Let’s take a look at the two issues: the limitations and lockdowns of the coronavirus, and the consequences of the explosion in global government spending.
No wonder so many people applaud the lockdown strategy. It’s brilliant! At the end of the rainbow is a pot of gold!
First, COVID-19. The public assumes that the current restrictions are a necessary inconvenience as we wait for the arrival of a vaccine. The cavalry is on the way, and soon – in the form of an readily available, effective vaccine – it will save us all.
I do not believe it. An readily available vaccine, if it ever happens, is a long way off. It can take years. Much more realistically, therapeutic treatment will improve for those severely affected by COVID-19 – it has already happened.
So all this raises a very profound question, never asked by our media: how long are the current measures sustainable? How long can we keep opening and closing parts of the economy and paying subsidies and benefits to the community? How long can Australia cut itself off from the outside world? Three years, ten years? No one will answer that question. Why? They hope, like William Travis at the Alamo, that the cavalry will arrive … and soon. It didn’t.
This logically brings us to the second issue: the money. Today, global interest rates are at record lows, held by central banks that have also caused markets to be flooded with credit. At a time when all economies are in enforced recession, there are no inflationary pressures. All governments are easily able to sell bonds, and if the bond market does get a little tight, the central bank can always buy them. This is already happening in many countries.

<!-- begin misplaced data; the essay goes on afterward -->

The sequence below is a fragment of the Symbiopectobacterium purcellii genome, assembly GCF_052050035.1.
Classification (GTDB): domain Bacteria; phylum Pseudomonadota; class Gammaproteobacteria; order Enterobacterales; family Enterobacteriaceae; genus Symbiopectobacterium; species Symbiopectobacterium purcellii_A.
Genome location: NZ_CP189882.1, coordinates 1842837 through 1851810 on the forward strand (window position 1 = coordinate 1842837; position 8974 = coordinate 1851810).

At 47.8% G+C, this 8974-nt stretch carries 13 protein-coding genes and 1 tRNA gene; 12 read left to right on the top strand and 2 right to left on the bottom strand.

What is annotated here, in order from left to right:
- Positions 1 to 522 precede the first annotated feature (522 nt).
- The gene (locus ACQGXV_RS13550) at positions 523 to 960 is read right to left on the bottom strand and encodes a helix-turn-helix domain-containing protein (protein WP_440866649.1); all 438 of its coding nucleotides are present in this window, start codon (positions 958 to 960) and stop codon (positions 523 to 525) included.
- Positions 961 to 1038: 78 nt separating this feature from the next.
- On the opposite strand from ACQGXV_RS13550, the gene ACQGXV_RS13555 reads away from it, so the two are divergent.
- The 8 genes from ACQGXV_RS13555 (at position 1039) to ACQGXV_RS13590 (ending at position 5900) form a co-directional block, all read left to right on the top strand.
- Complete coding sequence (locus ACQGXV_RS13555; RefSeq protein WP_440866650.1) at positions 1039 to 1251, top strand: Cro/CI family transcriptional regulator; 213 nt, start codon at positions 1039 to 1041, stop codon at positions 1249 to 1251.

That’s great news. We can shut down large parts of the economy, pay the losers and not worry about the costs! No wonder so many people applaud the lockdown strategy. It’s brilliant! At the end of the rainbow is a pot of gold!
Well, maybe, but there are two scenarios for the next five years to think about. The first is what we could call the Japanese scenario. Perhaps when the cavalry has arrived, economies have fully reopened, and life returns to something approaching normal, economies just won’t grow. Japan had been in persistently low demand for decades, and no matter how much debt the government built up and how much money was printed, it did not stimulate growth – or at least very little.
The second scenario is much more likely. The economies will grow again and the overcapacity will gradually be absorbed into the economy. Ultimately, the economy will reach capacity problems and prices will rise. As inflation rises, driven by massive increases in the money supply chasing the inevitably limited supply of labor and capital, so will market interest rates. That could take us back to the dark days of the 1970s, when Western economies suffered from both inflation and ultimately stagnation.
It is also worth noting that in Australia, as elsewhere, the COVID-19 recession has led to a significant increase in the household savings rate, suggesting that if and when restrictions are lifted, consumption will skyrocket – which will also lead to higher prices.
If this scenario becomes reality in three or four years, what will governments do? I suspect they will be tempted to raise taxes to dampen demand and reduce government deficits. That, in turn, will slow the economy and even invite another recession. But if they don’t, inflation can get out of hand.
So there we have it. Our government, and most others, have rightly spent a lot of money to compensate for their deliberately manipulated recessions. But it is worthwhile to think very carefully about the policy and weigh the medium-term consequences. We are all doing this to combat COVID-19. Eighty percent of people who contract the virus have mild or no symptoms. The mean age of COVID-19 related deaths is approximately equal to the mean of all deaths. And the cavalry is far away.
Mental health problems are on the rise, businesses are dying and some jobs will be lost forever.
In 20 years, when my grandchildren are at work, I wonder how they will judge today’s policymakers. After all, they will have to live with the consequences of the decisions taken worldwide this year.